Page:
Understanding what birds eat and the overall diet they prefer is essential to know what to feed birds to attract them to your backyard or where to look for foraging birds in the field. Every bird has different dietary preferences, and if you know what the different types of diets are, you can use those preferences to your advantage when birding.
Click on any type of bird diet for a more detailed definition.
An avivorous bird eats other birds. This is a popular diet for many of the smaller raptors, such as accipiters, which often prey on backyard birds. Several larger raptors will also prey on doves or pigeons.
Frugivorous birds, or frugivores, are fruit-eating specialists. Orioles, waxwings and toucans are all frugivorous and will eat fruit, berries and fruit-flavored jelly in the backyard. Many other birds will also sample fruit.
A granivore eats primarily grains or seeds, and many birds are granivorous, including many sparrows and finches. These are easy birds to attract to the backyard with different types of birdseed.
Insectivorous birds are specialized carnivores that feed on insects. Flycatchers and warblers are insectivorous, and most birds will eat insects to feed hatchlings sufficient protein for healthy growth.
A molluscivorous bird feeds on mollusks such as snails, slugs or oysters. Many shorebirds are molluscivores and will forage at low tide for clams and oysters, while other molluscivorous birds forage in tidal flats or swamps.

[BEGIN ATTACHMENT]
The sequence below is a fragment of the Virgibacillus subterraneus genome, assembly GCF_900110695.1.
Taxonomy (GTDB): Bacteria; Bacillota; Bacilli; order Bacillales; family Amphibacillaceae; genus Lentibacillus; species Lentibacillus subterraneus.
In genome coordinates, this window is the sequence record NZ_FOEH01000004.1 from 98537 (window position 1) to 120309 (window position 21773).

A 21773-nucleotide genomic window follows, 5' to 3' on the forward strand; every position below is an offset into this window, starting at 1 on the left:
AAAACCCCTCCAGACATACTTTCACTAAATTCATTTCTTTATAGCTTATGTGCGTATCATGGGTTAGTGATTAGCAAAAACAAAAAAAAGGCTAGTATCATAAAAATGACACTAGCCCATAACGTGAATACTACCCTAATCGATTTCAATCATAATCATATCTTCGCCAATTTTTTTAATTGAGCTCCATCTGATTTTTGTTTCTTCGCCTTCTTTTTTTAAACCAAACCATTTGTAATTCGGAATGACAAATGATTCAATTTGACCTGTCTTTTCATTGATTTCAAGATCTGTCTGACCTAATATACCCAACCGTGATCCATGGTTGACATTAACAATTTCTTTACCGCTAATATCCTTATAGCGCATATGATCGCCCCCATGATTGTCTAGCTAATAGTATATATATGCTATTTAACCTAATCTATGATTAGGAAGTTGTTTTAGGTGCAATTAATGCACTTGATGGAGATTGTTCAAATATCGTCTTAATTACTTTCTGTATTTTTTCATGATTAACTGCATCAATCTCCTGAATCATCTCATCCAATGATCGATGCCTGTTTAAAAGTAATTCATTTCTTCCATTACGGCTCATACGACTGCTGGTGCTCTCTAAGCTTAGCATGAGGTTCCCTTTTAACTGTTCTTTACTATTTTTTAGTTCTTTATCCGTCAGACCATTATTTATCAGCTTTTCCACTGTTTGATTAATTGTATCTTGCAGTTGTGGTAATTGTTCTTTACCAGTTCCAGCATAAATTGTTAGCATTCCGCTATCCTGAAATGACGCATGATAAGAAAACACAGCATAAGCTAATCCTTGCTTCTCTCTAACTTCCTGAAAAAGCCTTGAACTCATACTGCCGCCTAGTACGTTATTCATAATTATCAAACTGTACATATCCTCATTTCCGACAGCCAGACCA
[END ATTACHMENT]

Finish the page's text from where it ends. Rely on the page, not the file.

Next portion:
Mucivorous birds feed on the mucus of plants and trees, namely sap. Few birds are solely mucivorous, but woodpeckers, waxwings, kinglets and warblers all have a mucivorous component to their diets.
A nectivore feeds on flower nectar, and the most well known nectivorous birds are the hummingbirds. Other nectivores include honeycreepers and sunbirds, and nectivorous birds will visit both flowers and nectar feeders.
An ophiophagous bird is a snake-eater, a specialized type of carnivore. The snake eagle family of birds are ophiophagous, and the secretary bird is one of the most well-known snake-eating birds.
Few birds are strictly palynivorous, or pollen-eating, but many nectivorous or insectivorous birds will consume some pollen while foraging. This can be critical to help pollinate flowers to encourage additional blooms.